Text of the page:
LONDON, April 22 (Reuters) – Oil slipped on Friday, burdened by the prospect of weaker global growth, higher interest rate and COVID-19 lockdowns in China hurting demand even as the European Union considered a ban on Russian oil that would further tighten supply.
The International Monetary Fund this week cut its global economic growth forecast while the U.S. Federal Reserve Chair on Thursday said that a half-point increase to interest rates “will be on the table” at the next Fed policy meeting in May.
Brent crude LCOc1 was down 76 cents, or 0.7%, at $107.57 a barrel by 0810 GMT. U.S. West Texas Intermediate (WTI) crude declined 32 cents, or 0.3%, to $103.47.
“At this stage, fears over China’s growth and over-tightening by the Fed, capping U.S. growth, seem to be balancing out concerns that Europe will soon widen sanctions on Russian energy imports,” said Jeffrey Halley, analyst at brokerage.
The outlook for demand in China, the world’s biggest oil importer, continues to weigh. Shanghai announced a new round of measures including daily coronavirus testing from Friday, adding to strict measures to curb the latest outbreaks.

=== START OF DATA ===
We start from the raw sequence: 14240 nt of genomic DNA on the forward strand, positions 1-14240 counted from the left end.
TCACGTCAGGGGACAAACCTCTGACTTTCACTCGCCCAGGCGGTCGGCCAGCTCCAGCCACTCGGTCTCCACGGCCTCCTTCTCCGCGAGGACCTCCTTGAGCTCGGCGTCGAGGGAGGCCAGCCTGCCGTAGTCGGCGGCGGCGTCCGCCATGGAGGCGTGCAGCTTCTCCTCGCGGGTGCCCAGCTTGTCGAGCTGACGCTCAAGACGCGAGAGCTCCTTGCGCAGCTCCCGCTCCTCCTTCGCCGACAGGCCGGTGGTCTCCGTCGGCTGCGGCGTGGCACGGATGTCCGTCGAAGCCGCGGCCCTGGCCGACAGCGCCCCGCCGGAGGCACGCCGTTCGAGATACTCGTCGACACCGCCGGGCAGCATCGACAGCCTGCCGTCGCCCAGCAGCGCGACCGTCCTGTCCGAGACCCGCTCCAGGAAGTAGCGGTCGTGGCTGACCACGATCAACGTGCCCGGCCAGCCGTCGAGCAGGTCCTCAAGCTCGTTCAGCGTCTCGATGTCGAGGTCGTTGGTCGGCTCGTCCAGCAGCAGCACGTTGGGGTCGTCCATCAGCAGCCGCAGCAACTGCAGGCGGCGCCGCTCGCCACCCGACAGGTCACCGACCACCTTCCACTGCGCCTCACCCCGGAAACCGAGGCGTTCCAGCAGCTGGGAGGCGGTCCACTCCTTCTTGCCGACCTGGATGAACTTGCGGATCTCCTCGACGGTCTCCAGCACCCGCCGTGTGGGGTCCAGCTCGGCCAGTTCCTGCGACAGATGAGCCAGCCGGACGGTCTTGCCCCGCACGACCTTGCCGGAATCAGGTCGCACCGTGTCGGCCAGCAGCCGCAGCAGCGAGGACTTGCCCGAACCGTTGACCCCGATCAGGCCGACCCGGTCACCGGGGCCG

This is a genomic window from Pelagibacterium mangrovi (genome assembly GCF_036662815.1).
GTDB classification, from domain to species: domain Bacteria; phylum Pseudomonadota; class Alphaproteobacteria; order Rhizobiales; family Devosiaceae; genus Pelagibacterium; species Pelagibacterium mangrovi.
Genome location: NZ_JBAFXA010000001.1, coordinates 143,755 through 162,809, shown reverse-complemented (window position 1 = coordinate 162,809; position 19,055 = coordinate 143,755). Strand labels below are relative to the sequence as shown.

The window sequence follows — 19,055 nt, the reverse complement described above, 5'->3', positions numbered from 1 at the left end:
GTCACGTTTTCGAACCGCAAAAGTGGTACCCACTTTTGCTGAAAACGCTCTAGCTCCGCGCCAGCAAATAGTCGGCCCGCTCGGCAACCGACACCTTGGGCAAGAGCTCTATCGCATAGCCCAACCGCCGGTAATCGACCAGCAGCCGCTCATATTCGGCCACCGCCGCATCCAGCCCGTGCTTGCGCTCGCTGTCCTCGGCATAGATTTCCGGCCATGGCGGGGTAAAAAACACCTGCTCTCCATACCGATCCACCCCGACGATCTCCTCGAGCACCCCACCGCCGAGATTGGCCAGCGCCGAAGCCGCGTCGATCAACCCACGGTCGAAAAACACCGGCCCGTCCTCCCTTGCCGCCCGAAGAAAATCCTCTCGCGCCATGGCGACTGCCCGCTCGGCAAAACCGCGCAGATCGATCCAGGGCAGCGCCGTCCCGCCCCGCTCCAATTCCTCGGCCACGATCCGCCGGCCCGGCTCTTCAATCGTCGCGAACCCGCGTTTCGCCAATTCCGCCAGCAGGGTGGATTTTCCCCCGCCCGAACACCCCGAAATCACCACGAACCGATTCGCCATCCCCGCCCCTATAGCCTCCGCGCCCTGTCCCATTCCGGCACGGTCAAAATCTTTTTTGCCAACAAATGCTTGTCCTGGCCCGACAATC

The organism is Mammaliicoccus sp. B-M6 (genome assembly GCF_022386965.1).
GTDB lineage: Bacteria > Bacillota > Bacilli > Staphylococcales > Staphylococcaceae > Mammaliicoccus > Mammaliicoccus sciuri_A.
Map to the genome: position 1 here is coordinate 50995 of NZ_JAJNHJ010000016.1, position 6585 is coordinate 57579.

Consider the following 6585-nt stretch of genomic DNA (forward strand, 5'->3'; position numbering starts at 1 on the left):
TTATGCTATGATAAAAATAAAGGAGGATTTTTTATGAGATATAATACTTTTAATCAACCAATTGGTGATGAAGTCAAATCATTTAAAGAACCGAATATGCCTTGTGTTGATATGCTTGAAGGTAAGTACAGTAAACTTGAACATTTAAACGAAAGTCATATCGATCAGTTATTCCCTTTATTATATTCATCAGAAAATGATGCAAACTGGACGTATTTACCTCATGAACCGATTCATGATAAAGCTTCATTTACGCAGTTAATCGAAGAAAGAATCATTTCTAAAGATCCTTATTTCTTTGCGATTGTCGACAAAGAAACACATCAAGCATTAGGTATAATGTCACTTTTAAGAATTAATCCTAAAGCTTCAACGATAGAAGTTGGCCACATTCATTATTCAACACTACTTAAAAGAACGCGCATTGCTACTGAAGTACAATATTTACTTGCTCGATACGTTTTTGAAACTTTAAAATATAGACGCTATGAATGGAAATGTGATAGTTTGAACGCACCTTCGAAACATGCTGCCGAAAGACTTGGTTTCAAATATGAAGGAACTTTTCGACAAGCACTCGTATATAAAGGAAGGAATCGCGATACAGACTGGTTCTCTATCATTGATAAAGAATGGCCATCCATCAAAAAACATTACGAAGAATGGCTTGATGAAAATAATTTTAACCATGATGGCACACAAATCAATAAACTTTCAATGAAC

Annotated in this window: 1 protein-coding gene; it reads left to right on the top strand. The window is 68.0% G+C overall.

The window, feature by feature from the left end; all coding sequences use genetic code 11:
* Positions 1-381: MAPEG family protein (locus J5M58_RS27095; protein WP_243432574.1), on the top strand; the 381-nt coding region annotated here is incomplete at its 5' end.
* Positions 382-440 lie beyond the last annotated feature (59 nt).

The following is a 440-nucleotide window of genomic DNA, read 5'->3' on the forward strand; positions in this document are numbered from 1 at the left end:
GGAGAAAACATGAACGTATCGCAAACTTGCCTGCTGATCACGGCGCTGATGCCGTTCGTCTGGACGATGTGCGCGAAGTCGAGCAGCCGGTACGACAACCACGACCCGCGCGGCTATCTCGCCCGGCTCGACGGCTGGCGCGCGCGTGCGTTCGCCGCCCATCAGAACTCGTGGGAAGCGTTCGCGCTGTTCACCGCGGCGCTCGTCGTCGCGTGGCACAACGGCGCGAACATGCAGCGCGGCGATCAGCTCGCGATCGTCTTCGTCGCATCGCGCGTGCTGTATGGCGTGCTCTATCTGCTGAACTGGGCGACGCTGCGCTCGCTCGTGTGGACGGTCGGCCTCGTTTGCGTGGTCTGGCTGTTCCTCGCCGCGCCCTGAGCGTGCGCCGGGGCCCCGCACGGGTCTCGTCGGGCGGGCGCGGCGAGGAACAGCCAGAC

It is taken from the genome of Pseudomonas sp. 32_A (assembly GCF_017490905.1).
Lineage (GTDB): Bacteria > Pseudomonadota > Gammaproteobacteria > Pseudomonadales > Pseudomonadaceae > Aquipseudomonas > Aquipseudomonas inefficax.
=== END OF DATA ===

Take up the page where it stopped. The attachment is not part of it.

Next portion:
Brent hit $139 a barrel last month, its highest since 2008, but both oil benchmarks were heading for weekly declines of more than 3% this week.
Ongoing support is provided by supply tightness after disruptions in Libya, which is losing 550,000 barrels per day (bpd) of output, and supply could be squeezed further if the European Union imposes an embargo on Russian oil.
An EU source told Reuters this week the European Commission is working to speed up availability of alternative energy supplies to try to cut the cost of banning Russian oil and persuade reluctant nations to accept the measure.
“An EU boycott of Russian energy would inevitably lead to higher energy prices, at least in the immediate term,” said Stephen Brennock of oil broker PVM. “It looks to be a case of if, not when.”
(Additional reporting by Sonali Paul in Melbourne and Isabel Kua in Singapore Editing by David Goodman)
This article originally appeared on reuters.com